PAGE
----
Would You Rather Travel With Your Phone Than a Friend? Maybe It’s Time for a ‘Mobilemoon’

This summer, a funny word began popping up in the travelsphere: mobilemoon.

“Babymoons” and “buddymoons” have become passé travel trends. In 2019, who needs a travel companion when you have your cellphone — apparently.

The “mobilemoon” is a more plugged-in version of the “solomoon” the New York Times tried to make happen earlier this year. Basically, it’s just a solo trip where you’re using your phone.

If you’re wondering where the “trend” came from, you can pin it on Expedia.

Last month, the travel company issued the results of a survey which said, given the ultimatum, 33 percent of American travelers would rather take their cellphone on a trip than a travel companion. Expedia christened this phenomenon the “mobilemoon” and quickly tied the trend to their mobile app, which they said has many helpful features for a solo traveler.

Roughly two-thirds of travelers told Expedia they “prefer the freedom of traveling alone and meeting new people over the desire to have a vacation companion.” The numbers were especially skewed towards youth. About 80 percent of Millennial travelers and 83 percent of Gen Z agreed with the statement.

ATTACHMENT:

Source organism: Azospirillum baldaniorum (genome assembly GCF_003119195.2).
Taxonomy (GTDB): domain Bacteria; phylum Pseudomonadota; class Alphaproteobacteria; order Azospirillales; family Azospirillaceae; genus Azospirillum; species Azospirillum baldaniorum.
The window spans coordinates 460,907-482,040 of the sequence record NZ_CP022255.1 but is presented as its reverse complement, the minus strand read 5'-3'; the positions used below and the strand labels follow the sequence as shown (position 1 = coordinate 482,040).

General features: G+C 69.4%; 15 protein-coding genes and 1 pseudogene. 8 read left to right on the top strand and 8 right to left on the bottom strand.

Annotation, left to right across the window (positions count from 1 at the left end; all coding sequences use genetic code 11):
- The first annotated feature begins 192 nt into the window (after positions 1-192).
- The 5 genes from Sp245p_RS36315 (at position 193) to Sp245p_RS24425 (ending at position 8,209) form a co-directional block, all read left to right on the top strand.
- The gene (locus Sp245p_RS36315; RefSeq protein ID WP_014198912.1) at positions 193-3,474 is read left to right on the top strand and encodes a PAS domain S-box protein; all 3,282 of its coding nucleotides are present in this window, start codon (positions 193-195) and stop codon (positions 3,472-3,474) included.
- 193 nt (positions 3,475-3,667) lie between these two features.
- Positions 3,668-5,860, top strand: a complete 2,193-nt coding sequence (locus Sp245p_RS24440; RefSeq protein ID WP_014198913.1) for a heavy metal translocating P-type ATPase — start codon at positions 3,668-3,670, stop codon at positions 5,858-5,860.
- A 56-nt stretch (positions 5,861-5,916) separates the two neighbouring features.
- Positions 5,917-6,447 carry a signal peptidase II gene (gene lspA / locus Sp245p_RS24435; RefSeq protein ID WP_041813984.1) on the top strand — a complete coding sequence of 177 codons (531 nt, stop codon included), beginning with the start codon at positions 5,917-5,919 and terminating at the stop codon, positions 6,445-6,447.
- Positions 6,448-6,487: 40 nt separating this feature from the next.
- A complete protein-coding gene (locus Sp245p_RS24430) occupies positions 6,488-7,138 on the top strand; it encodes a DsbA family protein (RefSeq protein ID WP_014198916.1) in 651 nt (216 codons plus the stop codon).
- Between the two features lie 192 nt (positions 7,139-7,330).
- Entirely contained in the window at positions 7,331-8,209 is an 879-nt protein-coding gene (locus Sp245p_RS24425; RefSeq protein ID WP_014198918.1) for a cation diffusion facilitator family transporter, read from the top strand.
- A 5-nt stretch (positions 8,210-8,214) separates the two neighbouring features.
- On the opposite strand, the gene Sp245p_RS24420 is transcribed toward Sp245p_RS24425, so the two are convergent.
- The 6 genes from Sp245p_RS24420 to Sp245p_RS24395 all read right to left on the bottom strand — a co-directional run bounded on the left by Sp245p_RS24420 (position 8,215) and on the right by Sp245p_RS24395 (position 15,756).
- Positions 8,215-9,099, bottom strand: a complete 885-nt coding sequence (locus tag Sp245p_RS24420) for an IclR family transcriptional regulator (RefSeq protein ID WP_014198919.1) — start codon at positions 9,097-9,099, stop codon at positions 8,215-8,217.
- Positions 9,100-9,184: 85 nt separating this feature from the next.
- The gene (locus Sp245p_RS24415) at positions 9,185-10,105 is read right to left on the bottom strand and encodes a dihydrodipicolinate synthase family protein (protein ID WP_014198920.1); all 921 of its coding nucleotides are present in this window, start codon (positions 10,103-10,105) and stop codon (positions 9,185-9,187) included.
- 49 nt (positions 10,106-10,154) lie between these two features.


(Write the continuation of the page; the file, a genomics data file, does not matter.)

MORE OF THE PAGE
Perhaps, for younger travelers, the motivations behind travel itself are changing. A vacation isn’t necessarily about connecting with a partner or sharing experiences with friends. Respondents told Expedia they traveled solo to “meet new people and explore new places, disconnect from work and life, and improve their independence and confidence.” It seems that, increasingly, travel is being seen as a catalyst for change or for resetting oneself. Five percent of the Expedia respondents said they were motivated to travel solo after seeing/reading “Eat Pray Love.”

Solo travel is, in our humble opinion, one of the best ways to get to know oneself. A solo traveler is often forced out of their comfort zone, learning to ask strangers for directions, strike up conversation in a restaurant or navigate a route and itinerary on their own. But with the ubiquity of mobile technology (and ease of staying connected while on the road), the hurdles of seeing the world alone are becoming less daunting.

Sure, this could be a new travel trend. Or we could just call the “mobilemoon” what it is: solo travel in the digitally-dependent age.

But if the whole idea of wigs you out, you could just book yourself a digital detox and see how you fare without even a phone as companion.

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